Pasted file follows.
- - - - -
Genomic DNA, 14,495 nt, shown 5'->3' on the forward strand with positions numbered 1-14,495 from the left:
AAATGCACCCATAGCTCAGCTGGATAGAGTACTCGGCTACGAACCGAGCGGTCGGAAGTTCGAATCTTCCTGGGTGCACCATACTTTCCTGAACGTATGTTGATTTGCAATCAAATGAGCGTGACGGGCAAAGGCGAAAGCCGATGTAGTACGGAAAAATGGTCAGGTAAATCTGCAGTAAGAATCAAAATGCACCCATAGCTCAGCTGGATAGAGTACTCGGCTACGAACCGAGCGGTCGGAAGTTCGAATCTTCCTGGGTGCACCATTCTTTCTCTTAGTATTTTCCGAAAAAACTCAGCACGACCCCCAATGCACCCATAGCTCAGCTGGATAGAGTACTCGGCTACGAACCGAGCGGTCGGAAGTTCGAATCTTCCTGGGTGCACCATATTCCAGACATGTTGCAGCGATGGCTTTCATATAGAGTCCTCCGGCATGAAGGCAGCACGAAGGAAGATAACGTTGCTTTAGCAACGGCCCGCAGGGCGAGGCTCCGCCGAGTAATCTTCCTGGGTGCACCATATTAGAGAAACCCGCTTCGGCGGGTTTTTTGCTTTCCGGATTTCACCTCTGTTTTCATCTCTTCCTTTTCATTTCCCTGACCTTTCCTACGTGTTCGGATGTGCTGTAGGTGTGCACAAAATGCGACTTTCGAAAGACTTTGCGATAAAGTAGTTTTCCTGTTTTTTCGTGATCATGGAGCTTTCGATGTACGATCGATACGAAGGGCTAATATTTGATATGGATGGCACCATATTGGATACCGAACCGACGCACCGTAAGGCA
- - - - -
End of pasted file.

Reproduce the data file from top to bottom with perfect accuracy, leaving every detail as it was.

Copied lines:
Genomic DNA, 14,495 nt, shown 5'->3' on the forward strand with positions numbered 1-14,495 from the left:
AAATGCACCCATAGCTCAGCTGGATAGAGTACTCGGCTACGAACCGAGCGGTCGGAAGTTCGAATCTTCCTGGGTGCACCATACTTTCCTGAACGTATGTTGATTTGCAATCAAATGAGCGTGACGGGCAAAGGCGAAAGCCGATGTAGTACGGAAAAATGGTCAGGTAAATCTGCAGTAAGAATCAAAATGCACCCATAGCTCAGCTGGATAGAGTACTCGGCTACGAACCGAGCGGTCGGAAGTTCGAATCTTCCTGGGTGCACCATTCTTTCTCTTAGTATTTTCCGAAAAAACTCAGCACGACCCCCAATGCACCCATAGCTCAGCTGGATAGAGTACTCGGCTACGAACCGAGCGGTCGGAAGTTCGAATCTTCCTGGGTGCACCATATTCCAGACATGTTGCAGCGATGGCTTTCATATAGAGTCCTCCGGCATGAAGGCAGCACGAAGGAAGATAACGTTGCTTTAGCAACGGCCCGCAGGGCGAGGCTCCGCCGAGTAATCTTCCTGGGTGCACCATATTAGAGAAACCCGCTTCGGCGGGTTTTTTGCTTTCCGGATTTCACCTCTGTTTTCATCTCTTCCTTTTCATTTCCCTGACCTTTCCTACGTGTTCGGATGTGCTGTAGGTGTGCACAAAATGCGACTTTCGAAAGACTTTGCGATAAAGTAGTTTTCCTGTTTTTTCGTGATCATGGAGCTTTCGATGTACGATCGATACGAAGGGCTAATATTTGATATGGATGGCACCATATTGGATACCGAACCGACGCACCGTAAGGCA